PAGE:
When Samsung releases a new phone you can pretty much expect it to perform at the top of the charts. We’re not just talking the Snapdragon variants of the device either, which are the most prominent versions of nearly any worldwide Samsung device, we’re also talking about Samsung’s in-house designed Exynos line of chipsets. The Galaxy Note 4 ships with Samsung’s first ever 20nm chipsets, the Exynos 5433, and is also Samsung’s first 64-bit chipset as well. While Android isn’t yet 64-bit, the performance improvements that could come from a 64-bit version of Android L are likely going to be significant, and that’s something to say given what we’re seeing here in the current line of testing. The Exynos 5433 is an octo-core chipset that uses a powerful quad-core for the heavy lifting and a low-power quad-core for menial tasks like web browsing and messaging to save battery.
We can see in the tests below performed by Play Wares that the Note 4’s Exynos chipset keeps up with everything else out there and then some. This is particularly impressive because the Note 4 is packing a quad-HD screen on the device, meaning there’s more than 50% more pixels than are found on a 1080p phone like the Galaxy S5. This effectively means that more processing power is needed just to produce the same image at the same rendering speed, and it looks like the Exynos has no trouble doing so. We’re also seeing some incredible web browsing speeds for the device, meaning when it’s necessary that more powerful quad-core kicks in and does what’s needed to get the job done quickly, keeping the phone from running down the battery over time.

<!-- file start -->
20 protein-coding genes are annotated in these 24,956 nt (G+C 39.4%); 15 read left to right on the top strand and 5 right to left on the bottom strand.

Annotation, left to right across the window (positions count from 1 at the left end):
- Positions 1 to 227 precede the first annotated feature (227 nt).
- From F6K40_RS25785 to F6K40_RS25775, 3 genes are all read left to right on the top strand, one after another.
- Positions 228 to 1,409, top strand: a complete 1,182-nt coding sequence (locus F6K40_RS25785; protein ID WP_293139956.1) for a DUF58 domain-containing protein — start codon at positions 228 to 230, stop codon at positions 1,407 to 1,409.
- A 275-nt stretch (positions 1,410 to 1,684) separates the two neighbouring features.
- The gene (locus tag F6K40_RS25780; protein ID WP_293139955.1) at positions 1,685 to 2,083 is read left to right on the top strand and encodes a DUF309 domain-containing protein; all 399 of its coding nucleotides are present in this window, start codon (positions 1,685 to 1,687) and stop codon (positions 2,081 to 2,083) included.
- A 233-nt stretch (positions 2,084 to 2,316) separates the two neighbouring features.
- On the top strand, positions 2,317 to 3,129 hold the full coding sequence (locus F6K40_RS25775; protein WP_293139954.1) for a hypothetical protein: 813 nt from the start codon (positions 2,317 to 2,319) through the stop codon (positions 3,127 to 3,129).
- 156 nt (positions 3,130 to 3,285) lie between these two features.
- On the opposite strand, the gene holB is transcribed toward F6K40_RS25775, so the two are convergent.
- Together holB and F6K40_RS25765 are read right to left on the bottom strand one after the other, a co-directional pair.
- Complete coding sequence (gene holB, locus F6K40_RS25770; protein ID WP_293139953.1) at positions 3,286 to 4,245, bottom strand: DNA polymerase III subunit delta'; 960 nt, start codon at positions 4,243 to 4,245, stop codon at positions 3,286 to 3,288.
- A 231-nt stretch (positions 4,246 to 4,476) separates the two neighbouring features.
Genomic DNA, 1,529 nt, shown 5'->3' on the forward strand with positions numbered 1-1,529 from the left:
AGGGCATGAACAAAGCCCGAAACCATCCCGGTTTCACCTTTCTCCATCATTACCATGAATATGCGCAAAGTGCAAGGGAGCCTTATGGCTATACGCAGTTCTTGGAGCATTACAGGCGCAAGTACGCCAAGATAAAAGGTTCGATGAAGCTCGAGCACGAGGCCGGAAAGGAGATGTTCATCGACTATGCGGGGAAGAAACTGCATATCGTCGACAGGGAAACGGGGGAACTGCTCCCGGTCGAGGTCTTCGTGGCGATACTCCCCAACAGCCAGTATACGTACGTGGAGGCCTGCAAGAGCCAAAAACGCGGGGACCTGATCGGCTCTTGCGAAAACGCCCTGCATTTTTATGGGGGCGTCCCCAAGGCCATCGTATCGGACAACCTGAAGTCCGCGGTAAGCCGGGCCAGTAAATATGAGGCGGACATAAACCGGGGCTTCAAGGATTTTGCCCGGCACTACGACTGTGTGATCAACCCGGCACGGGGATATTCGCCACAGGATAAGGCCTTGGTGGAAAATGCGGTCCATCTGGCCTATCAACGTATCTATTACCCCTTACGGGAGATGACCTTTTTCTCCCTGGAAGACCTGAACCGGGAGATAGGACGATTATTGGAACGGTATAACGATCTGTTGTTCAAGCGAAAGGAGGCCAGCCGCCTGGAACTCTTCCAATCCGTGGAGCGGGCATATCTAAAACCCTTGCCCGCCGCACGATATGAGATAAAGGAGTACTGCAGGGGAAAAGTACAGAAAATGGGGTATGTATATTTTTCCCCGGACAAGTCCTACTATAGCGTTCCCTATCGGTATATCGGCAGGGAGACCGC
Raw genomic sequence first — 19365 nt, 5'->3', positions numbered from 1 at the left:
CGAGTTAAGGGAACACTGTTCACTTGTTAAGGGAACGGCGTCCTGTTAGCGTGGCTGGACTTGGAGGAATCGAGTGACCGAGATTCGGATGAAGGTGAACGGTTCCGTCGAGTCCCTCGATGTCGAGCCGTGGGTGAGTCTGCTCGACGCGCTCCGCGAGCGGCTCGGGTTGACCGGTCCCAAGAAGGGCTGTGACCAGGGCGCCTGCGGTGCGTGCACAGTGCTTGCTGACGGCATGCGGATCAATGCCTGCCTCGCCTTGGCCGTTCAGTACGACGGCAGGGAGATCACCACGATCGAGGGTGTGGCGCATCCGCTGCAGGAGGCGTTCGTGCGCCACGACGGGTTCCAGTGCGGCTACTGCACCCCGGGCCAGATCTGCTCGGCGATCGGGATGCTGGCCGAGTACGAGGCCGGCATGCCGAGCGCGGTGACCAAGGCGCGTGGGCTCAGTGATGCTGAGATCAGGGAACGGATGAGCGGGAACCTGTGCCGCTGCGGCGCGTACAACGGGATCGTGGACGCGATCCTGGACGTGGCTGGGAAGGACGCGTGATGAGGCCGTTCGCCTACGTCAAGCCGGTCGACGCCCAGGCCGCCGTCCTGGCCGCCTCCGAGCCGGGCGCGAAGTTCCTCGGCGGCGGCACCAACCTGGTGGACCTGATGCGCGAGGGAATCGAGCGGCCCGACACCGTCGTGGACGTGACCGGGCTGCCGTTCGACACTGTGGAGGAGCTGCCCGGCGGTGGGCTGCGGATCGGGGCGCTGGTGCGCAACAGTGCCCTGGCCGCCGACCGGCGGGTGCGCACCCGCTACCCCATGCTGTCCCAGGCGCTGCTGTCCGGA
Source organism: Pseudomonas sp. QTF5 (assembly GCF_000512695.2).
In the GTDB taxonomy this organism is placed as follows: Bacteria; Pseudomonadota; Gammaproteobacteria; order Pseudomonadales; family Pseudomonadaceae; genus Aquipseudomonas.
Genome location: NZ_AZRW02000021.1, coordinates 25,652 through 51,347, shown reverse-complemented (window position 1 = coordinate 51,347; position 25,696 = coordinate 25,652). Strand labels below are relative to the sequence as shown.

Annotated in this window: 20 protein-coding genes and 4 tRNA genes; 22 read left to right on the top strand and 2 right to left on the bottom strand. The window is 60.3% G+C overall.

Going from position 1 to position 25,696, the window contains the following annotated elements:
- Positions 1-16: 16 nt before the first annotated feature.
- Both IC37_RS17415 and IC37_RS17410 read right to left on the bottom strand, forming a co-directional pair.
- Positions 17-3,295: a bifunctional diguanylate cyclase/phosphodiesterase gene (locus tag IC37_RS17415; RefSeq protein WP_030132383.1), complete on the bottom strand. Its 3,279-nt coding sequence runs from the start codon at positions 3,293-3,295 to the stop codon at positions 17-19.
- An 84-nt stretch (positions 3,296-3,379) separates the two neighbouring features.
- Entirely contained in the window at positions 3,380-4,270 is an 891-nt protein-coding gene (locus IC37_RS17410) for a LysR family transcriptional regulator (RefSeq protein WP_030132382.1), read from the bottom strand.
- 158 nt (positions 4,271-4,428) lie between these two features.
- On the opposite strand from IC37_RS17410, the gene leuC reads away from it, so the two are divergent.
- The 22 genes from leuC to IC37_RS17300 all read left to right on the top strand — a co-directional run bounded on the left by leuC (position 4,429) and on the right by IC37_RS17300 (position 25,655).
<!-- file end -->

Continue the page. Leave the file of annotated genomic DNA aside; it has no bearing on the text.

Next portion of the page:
Right now this version of the Galaxy Note 4 is only available in Korea under the model SM-N910, and there’s no telling where this specific model is going to be released either. We’re looking forward to getting our hands on the Snapdragon variant of the Note 4 and seeing how it compares, but until then we’re looking at one powerful device that’s not going to easily be defeated any time soon.